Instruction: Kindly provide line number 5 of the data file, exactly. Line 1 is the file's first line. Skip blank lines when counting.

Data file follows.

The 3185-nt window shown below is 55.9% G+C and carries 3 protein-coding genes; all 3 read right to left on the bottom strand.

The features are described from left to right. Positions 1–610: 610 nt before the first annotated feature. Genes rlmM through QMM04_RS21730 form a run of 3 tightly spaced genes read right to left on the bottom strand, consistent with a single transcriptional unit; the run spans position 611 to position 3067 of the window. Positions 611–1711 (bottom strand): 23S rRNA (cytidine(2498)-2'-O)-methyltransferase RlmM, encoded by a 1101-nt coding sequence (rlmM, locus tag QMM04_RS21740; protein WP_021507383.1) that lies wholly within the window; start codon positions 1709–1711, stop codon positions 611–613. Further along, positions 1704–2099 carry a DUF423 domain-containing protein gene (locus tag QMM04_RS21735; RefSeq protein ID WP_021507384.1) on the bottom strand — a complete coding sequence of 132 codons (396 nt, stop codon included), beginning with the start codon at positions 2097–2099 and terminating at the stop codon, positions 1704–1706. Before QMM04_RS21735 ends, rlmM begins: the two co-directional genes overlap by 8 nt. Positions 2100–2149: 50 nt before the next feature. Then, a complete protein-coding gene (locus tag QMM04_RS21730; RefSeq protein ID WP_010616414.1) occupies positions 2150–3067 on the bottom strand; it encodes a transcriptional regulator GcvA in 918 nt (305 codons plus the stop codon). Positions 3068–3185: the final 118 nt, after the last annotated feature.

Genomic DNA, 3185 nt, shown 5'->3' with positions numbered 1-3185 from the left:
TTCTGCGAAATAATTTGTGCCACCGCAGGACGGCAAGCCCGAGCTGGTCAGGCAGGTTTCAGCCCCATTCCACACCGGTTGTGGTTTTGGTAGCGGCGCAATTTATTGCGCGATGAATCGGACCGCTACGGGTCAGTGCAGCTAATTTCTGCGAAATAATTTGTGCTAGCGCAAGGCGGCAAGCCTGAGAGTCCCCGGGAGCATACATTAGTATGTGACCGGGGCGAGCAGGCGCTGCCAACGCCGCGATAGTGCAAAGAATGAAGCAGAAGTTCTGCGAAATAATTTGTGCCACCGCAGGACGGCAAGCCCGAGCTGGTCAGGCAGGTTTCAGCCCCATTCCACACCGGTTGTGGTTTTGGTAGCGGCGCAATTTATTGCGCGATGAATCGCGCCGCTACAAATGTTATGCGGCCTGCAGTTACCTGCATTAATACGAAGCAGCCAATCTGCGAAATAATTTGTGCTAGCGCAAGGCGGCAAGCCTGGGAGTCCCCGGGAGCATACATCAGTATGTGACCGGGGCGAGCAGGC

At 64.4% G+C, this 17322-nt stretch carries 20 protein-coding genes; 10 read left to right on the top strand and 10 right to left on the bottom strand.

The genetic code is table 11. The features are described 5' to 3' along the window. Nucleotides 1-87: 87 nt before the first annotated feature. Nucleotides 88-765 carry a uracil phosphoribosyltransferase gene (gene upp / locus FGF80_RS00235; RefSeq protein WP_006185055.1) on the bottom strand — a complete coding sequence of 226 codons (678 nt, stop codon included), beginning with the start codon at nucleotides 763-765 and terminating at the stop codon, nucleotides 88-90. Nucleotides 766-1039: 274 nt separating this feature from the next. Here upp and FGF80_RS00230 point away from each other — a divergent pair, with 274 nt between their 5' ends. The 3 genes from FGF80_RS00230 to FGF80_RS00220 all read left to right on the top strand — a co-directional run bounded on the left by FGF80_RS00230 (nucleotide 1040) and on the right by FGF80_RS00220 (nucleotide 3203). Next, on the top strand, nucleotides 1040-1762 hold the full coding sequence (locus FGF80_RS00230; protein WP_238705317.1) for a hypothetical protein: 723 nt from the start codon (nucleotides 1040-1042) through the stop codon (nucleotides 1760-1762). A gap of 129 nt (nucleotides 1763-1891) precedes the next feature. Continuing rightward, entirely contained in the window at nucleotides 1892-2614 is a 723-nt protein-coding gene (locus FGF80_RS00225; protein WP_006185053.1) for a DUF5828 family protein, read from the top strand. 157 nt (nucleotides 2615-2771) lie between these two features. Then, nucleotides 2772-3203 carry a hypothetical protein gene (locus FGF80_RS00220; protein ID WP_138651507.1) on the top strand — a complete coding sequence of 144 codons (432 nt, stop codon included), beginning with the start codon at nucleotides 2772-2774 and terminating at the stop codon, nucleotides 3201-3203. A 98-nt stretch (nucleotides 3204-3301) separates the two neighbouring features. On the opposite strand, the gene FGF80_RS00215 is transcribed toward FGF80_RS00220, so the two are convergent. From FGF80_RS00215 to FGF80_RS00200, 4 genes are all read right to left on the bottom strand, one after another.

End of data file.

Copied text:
At 64.4% G+C, this 17322-nt stretch carries 20 protein-coding genes; 10 read left to right on the top strand and 10 right to left on the bottom strand.